CLINICAL CASES
77
CFTR: Cystic fibrosis transmembrane conductance regulator; a ligand-
gated chloride channel that is regulated by phosphorylation. It is a mem-
ber of the adenine nucleotide binding cassette (ABC) family of transport
proteins.
Electrophoresis: The technique by which charged molecules in solution
are separated in an electric field according to their different mobilities in
the supporting medium.
Gel electrophoresis: Electrophoresis using a gel as the supporting medium.
Common gels are polyacrylamide and agarose.
Northern blot: The technique by which molecules of ribonucleic acid
(RNA) are separated by gel electrophoresis, transferred to a membrane
support, and incubated with labeled oligonucleotide probes. Specificity
is obtained by using oligonucleotide probes that have sequences com-
plementary to the target RNA.
Southern blot: The technique by which molecules of DNA are separated
by gel electrophoresis, transferred to a membrane support, and incubated
with labeled oligonucleotide probes. Specificity is obtained by using
oligonucleotide probes that have sequences complementary to the target
DNA.
Western blot: The technique by which protein molecules are separated by
gel electrophoresis, transferred to a membrane support, and incubated
with labeled antibodies. Specificity is obtained using antibodies that will
bind the protein molecule of interest.
D ISC U SSIO N
Cystic fibrosis is the most common lethal autosomal recessive disease affect-
ing the Caucasian population. It has a frequency of approximately 1 in 2500
and a carrier frequency of approximately 1 in 25. The protein affected is the
cystic fibrosis transmembrane conductance regulator (CFTR), which is a chlo-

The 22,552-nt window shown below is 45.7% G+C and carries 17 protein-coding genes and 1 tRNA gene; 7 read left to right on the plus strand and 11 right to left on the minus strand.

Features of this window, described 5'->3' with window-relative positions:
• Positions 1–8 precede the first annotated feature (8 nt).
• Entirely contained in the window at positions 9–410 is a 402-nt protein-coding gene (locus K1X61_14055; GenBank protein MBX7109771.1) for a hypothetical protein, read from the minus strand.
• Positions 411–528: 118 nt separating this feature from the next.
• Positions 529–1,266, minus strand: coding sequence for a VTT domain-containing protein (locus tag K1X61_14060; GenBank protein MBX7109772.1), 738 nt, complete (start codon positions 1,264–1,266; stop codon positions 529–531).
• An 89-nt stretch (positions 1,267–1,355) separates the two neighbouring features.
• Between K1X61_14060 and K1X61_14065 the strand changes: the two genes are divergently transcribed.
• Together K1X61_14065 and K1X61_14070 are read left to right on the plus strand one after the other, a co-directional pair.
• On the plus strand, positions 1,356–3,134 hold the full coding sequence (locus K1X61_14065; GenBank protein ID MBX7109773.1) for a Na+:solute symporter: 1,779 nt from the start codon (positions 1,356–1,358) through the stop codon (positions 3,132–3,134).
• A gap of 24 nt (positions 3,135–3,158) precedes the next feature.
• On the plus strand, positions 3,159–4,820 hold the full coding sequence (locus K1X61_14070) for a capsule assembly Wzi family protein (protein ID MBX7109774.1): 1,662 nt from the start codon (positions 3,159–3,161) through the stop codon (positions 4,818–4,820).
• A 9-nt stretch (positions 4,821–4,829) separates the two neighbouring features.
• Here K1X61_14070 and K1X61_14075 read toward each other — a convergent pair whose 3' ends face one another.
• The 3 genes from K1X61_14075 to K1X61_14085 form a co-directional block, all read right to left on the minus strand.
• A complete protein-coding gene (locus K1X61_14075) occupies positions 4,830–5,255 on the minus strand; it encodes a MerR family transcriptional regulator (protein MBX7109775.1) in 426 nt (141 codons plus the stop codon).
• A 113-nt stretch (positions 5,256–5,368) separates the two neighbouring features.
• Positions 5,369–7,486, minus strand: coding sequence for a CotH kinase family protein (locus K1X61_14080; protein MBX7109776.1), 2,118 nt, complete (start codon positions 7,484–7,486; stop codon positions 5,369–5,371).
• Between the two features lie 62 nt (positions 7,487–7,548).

ride ion channel. There are over 1000 mutations that have been discovered
in the CFTR gene and over 80 percent of these mutations lead to disease.
The mutations lead to (1) defective or decreased protein production, (2) defective
processing of the protein, (3) protein that is defective in the regulation of the
chloride channel, or (4) defect in the transport of chloride ions. The most com-
mon mutation, a deletion of a phenylalanine residue at amino acid position
508 (AF508), results in misfolding of the protein; it consequently does not traffic
to the membrane.
Defects in the CFTR decrease the ability of cells to transport Cl- in a num-
ber of tissues, particularly the pancreas, airway epithelia, and sweat glands.
When Cl- transport is defective in the pancreas, it leads to decreased HCO3-
secretion and decreased hydration that leads to thick secretions that block the
pancreatic ducts and destruction of the organ. In the lungs, the decreased
absorption of Cl- ions is thought to increase the absorption of the airway sur-
face liquid thus increasing the viscosity of mucous, decreasing mucociliary
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